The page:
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Steps to Develop a Public Sector Marketing Plan and to Ensure that It Is a Compelling One

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As a public sector manager for an organization such as a post office, library, or local utility, you might see the need for developing a good marketing plan, but aren't sure how to get started or are wary of numerous obstacles that can stand in your way. In this adaptation from Marketing in the Public Sector: A Roadmap for Improved Performance, Philip Kotler and Nancy Lee give you a detailed, sequential process to develop your own marketing plan, step by step.
From the author of Chapter 11

If you are like many public sector managers, the following challenges may sound familiar:

  • The last time I brought up the idea of developing a marketing plan, everyone said we didn’t have time. We just need to get the brochure out!
  • We don’t have a marketing department, so who’s going to write the plan? I’m a program manager and have no marketing background.
  • It doesn’t seem to me this marketing stuff is measurable, and we are under real pressures to show impacts on the triple bottom line: social, economic and environmental indicators. The marketing plans I’ve seen just talk about how much money we’ll be spending.

When you take the time to develop a formal plan, however, you will realize numerous benefits:

  • Most importantly, you will be more likely to meet your agency’s performance goals.

Consider the U.S. Postal Service, for example. In fiscal years 2002 and 2003, First-Class Mail volume declined by 4.6 billion pieces, the greatest declines in First-Class Mail since the Great Depression. Competition was fierce, with the United Parcel Service (UPS) and FedEx Corp. entering the scene as major competitors in the early 1980s, promising to deliver packages to most U.S. addresses before 10:30 a.m. the next morning. With a marketing mindset and planning orientation, the Postal Service began to change and restructure. In a win-win-win move in 2001, for example, they announced a business alliance with competitor FedEx that began with offering FedEx drop boxes at Post Office locations, and since that time the partnership as grown into a seven-year, $6.3-billion transportation contract to fly Priority Mail and Express Mail shipments on FedEx airplanes, and Global Express Guaranteed, a premium international shipping product from both companies with date-certain service in one-to-two days to most major markets.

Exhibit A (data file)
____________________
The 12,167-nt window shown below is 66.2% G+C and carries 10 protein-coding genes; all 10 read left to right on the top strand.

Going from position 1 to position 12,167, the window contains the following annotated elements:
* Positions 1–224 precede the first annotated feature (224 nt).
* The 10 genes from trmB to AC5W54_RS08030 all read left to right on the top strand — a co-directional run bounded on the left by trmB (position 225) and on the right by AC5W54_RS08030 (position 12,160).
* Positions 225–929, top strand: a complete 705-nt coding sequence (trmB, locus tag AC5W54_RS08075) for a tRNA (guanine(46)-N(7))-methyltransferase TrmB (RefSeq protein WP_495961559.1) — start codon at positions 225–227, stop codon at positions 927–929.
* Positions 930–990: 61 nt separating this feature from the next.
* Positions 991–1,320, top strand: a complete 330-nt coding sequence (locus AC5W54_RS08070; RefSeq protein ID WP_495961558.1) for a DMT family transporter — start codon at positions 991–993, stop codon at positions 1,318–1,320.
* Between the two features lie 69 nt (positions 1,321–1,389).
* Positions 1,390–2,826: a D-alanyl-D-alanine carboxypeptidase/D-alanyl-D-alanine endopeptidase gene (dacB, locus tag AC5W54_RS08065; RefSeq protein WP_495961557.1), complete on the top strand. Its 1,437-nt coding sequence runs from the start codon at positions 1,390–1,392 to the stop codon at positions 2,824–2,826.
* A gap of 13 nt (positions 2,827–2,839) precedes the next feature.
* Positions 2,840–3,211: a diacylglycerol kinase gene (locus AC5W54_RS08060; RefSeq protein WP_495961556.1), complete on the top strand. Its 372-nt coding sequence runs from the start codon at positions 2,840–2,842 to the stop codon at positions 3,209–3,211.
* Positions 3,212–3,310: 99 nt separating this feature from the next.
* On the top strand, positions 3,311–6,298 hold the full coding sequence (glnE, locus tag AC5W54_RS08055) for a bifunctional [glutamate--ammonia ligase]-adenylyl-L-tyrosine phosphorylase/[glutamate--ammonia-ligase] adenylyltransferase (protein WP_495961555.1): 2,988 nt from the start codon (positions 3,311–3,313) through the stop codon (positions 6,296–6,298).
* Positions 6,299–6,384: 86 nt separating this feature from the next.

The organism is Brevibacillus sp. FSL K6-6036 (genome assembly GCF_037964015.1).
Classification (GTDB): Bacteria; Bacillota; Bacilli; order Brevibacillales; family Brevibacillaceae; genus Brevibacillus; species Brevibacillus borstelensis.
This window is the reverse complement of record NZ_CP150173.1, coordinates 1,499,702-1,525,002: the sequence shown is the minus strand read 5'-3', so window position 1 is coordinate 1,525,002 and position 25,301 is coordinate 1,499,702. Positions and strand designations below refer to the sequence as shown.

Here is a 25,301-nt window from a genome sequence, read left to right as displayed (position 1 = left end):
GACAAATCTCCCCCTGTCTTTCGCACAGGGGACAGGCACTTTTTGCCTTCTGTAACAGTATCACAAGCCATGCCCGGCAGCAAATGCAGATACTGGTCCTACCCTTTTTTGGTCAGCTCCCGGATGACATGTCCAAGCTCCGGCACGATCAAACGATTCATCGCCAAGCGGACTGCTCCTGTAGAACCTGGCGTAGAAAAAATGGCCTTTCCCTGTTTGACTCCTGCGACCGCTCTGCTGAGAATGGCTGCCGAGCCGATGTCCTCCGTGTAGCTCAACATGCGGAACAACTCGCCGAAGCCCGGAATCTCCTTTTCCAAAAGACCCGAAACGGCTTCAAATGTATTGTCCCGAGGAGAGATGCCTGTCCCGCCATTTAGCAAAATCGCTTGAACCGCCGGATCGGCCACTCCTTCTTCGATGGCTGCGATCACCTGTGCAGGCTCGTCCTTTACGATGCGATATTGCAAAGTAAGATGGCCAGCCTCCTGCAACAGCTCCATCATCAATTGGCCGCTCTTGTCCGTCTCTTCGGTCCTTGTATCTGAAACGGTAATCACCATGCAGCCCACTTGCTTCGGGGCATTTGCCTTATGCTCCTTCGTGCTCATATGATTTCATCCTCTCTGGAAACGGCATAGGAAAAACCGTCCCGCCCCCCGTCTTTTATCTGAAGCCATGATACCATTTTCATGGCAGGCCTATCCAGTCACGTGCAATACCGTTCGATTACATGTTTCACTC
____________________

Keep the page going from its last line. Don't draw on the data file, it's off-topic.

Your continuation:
And it would be more than interesting to know how Benjamin Franklin, the first Postmaster General and inventor in his own right, would have reacted in 1775 if he were told about the lineup of products and services offered by the Postal Service in 2005: colorful stamps ranging from the generic American flag to one with a tribute to Dr. Seuss; choices of formats for stamps, including books, adhesives, rolls, and even subscriptions. Consider as well, changes in pricing strategies. In the beginning, postage fees were based on the number of sheets in a letter and the distance a letter traveled, a stark contrast to pricing structures and incentives of today where rates are based on weight, size, shape, desired speed, day of the week, and whether domestic or international bound. Expanding access to improve convenience, a place strategy, is perhaps the most aggressive marketing effort to date, evolving from post riders on horseback in 1773 to stagecoaches in 1775, to rail in 1832, and air in 1991, to the access and delivery options we now enjoy. Today, customers have the ability to go to more than 37,000 retail locations or use one of the new Automated Postal Centers providing access to frequently purchased products and services in Post Office lobbies without waiting in line, as well as additional locations such as airports. Finally, you have probably noticed how promotional strategies have changed, with the Postal Service now using all advertising media to promote its products and services. In 2005, they even launched a grassroots sales effort, training and engaging thousands of Postmasters and station and branch managers nationwide to reach out to prospective medium, small, and home-based businesses. Over a span of five months in 2005, Postmasters and managers personally contacted more than 160,000 potential customers and this effort alone reportedly generated $25 million in annualized revenue for the Postal Service.1